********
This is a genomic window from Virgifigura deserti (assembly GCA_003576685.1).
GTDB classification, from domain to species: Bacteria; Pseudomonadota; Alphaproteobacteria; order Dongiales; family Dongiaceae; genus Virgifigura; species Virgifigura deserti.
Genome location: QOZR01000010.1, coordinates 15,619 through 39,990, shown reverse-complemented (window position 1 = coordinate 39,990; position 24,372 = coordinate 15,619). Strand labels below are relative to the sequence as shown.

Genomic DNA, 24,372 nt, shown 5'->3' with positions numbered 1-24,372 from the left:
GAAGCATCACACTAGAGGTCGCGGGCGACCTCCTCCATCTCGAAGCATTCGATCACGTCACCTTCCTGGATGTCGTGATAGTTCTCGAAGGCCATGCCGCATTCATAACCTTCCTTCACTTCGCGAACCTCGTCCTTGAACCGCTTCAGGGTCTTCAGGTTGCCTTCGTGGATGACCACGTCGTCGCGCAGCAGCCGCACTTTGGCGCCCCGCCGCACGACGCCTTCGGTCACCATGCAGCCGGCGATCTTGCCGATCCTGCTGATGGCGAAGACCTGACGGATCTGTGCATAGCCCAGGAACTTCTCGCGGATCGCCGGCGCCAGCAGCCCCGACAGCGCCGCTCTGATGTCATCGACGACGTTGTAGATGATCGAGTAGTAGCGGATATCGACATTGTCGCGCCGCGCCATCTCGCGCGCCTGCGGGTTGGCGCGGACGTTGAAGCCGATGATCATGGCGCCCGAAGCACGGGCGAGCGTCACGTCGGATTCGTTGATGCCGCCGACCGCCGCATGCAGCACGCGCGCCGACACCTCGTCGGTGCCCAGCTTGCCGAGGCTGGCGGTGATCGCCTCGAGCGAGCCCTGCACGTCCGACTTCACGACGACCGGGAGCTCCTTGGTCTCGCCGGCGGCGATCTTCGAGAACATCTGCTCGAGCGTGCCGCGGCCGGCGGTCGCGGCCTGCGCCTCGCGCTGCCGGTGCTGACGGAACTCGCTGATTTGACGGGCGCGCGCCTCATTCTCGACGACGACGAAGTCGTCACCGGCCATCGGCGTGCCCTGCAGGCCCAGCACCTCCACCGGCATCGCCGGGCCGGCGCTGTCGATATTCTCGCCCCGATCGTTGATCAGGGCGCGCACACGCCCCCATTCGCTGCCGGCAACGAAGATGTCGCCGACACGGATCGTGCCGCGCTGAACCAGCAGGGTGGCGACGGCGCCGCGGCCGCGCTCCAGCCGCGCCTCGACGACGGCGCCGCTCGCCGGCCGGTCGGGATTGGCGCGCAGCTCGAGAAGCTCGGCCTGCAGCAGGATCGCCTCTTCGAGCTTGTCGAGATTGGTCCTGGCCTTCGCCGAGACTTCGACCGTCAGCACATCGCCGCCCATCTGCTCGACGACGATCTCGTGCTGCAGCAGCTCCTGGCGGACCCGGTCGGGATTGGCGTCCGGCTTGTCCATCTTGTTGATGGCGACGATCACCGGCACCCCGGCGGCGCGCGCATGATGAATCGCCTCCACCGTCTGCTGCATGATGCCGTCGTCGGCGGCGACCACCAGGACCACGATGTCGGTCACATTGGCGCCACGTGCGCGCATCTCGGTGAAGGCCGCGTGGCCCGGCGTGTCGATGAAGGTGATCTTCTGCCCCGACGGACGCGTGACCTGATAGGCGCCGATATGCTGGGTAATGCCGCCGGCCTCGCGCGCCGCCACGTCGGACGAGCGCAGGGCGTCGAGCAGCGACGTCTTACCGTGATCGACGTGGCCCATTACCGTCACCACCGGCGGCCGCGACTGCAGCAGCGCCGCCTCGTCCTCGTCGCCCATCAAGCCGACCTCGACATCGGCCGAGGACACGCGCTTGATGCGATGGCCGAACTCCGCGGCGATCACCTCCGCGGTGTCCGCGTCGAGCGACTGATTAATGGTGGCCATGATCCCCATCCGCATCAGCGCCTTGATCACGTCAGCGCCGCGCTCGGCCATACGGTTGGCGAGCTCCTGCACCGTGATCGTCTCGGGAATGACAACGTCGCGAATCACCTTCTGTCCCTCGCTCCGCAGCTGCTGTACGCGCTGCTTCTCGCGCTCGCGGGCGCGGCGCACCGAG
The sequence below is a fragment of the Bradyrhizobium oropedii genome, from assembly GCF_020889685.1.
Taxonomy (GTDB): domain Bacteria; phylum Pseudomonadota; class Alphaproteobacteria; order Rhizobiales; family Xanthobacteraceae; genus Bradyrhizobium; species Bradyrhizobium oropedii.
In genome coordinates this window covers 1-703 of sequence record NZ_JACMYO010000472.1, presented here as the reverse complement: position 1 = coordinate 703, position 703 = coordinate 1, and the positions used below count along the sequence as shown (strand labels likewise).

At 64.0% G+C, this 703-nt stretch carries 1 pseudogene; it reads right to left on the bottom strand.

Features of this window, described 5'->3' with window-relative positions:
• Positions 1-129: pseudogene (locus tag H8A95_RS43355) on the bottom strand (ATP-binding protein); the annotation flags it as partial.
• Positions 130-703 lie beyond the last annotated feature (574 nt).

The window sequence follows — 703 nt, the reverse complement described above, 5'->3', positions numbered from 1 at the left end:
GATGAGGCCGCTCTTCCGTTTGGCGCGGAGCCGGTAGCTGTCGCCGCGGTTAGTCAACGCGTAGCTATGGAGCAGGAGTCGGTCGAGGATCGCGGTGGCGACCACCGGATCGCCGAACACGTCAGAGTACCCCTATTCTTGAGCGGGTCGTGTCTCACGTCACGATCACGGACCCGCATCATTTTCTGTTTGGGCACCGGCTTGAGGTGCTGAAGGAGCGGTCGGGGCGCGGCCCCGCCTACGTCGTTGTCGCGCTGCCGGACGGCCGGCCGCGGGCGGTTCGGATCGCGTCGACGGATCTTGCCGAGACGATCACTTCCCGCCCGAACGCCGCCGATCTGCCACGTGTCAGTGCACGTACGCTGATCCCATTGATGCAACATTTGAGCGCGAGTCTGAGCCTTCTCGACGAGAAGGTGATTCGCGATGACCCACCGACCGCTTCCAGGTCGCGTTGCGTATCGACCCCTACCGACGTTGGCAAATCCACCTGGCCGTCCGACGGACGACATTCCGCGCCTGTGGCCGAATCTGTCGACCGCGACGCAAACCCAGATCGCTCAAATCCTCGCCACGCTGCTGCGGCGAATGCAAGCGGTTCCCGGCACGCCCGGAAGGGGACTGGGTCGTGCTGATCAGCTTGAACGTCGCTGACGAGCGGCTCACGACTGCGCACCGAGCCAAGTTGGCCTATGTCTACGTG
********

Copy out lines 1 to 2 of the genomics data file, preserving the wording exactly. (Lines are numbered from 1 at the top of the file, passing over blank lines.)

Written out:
This is a genomic window from Virgifigura deserti (assembly GCA_003576685.1).
GTDB classification, from domain to species: Bacteria; Pseudomonadota; Alphaproteobacteria; order Dongiales; family Dongiaceae; genus Virgifigura; species Virgifigura deserti.